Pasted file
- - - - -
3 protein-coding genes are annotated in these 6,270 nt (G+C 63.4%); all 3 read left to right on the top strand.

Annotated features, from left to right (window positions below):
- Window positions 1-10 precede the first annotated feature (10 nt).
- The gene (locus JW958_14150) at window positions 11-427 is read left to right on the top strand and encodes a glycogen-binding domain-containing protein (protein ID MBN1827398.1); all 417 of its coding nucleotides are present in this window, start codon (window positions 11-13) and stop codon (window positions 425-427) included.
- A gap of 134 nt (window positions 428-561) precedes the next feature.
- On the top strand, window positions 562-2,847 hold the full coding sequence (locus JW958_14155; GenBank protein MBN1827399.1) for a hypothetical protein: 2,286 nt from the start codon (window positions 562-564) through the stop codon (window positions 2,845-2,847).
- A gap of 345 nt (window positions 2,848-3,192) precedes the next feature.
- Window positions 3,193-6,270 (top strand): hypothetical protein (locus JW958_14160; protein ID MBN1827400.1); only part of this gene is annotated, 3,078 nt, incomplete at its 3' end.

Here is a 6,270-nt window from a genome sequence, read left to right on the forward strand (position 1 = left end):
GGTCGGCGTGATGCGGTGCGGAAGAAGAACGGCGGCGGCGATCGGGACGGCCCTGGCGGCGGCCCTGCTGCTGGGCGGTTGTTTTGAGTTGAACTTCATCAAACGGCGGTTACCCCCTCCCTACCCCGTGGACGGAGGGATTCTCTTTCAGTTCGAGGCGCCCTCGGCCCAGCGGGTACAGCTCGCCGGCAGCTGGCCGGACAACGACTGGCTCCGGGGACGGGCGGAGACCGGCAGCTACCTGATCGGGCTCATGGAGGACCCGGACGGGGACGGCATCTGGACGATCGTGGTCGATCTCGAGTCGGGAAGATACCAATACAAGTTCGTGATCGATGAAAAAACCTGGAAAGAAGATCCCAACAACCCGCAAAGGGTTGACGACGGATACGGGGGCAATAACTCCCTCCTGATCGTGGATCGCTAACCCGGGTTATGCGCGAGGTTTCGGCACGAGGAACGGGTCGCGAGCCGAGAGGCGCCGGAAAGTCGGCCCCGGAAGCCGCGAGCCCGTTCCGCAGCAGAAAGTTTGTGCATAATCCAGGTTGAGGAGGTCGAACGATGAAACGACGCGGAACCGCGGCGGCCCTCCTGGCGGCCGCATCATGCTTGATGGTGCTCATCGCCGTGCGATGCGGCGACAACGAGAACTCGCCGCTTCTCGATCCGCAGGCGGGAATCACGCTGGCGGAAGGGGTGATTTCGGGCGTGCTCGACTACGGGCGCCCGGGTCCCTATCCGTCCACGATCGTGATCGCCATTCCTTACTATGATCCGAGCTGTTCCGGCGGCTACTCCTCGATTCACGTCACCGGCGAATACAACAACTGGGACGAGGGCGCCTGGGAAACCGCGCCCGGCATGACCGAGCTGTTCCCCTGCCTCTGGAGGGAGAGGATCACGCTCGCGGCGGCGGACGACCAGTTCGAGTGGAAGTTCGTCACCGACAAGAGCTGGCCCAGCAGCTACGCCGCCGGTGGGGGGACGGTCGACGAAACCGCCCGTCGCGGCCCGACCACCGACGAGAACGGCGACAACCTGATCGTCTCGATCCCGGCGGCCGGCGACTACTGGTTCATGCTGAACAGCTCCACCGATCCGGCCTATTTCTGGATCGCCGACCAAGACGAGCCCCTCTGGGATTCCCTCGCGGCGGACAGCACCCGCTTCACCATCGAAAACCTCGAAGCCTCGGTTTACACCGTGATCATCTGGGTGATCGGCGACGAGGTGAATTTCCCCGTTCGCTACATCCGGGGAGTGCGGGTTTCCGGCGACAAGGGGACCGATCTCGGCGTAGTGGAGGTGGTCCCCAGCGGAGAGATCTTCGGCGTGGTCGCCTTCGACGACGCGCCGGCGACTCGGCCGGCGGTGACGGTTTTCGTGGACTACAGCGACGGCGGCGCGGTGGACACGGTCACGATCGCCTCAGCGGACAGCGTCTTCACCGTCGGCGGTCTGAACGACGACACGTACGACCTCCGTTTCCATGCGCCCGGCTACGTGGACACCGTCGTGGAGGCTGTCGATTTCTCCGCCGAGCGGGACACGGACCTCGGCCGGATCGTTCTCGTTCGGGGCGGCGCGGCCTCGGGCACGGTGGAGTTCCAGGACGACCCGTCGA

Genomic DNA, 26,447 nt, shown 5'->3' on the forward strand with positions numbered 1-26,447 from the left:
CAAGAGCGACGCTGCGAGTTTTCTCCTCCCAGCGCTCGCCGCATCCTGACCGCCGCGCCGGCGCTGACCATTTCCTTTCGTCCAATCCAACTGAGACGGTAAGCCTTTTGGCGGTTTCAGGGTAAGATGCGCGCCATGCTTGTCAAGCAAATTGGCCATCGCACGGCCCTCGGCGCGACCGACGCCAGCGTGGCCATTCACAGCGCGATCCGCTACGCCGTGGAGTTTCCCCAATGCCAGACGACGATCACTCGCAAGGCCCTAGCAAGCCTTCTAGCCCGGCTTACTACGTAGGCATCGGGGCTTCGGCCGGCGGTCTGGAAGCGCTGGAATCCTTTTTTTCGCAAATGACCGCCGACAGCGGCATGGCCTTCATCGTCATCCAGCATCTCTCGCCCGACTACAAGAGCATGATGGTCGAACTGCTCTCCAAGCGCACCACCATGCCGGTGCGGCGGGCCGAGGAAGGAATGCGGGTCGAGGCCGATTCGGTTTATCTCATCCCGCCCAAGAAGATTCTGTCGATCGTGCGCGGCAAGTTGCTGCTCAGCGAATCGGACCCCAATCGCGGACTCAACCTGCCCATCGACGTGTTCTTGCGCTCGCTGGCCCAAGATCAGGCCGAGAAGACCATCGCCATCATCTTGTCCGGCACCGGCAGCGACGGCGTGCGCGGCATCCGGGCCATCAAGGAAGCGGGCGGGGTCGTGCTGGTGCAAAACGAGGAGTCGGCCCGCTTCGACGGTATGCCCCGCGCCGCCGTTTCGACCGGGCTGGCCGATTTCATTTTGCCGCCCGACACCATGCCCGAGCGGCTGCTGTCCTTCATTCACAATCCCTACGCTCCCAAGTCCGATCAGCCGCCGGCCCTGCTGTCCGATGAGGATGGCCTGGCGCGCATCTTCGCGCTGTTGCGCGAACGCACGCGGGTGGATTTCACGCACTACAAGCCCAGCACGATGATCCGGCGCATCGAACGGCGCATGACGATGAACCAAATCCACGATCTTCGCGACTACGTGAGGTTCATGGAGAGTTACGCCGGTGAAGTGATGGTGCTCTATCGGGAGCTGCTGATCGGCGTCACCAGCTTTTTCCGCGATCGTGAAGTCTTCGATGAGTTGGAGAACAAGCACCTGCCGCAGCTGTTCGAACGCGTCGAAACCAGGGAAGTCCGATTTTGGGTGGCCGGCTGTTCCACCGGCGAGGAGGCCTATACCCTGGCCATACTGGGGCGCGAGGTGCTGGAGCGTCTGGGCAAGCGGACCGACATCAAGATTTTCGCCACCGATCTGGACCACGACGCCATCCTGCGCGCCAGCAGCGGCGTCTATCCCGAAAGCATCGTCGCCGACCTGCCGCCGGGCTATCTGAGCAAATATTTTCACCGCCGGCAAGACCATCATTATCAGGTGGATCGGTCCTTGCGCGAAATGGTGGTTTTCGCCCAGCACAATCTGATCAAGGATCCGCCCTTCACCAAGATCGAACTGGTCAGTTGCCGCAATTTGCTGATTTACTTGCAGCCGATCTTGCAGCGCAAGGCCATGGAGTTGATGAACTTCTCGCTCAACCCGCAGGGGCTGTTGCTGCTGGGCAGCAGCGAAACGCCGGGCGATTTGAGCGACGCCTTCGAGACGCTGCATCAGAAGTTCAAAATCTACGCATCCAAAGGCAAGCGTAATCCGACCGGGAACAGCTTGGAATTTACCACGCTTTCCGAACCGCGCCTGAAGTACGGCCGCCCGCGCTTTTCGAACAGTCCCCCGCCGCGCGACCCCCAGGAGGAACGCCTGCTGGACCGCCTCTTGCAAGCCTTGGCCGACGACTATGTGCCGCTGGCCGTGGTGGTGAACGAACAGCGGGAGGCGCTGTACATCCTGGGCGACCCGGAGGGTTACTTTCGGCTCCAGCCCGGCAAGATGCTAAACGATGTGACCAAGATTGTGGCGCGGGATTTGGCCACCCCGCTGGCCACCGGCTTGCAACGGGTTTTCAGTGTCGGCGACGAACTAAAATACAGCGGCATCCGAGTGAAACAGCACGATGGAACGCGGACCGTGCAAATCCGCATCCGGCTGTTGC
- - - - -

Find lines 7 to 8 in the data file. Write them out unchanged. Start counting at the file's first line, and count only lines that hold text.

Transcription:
- A gap of 345 nt (window positions 2,848-3,192) precedes the next feature.
- Window positions 3,193-6,270 (top strand): hypothetical protein (locus JW958_14160; protein ID MBN1827400.1); only part of this gene is annotated, 3,078 nt, incomplete at its 3' end.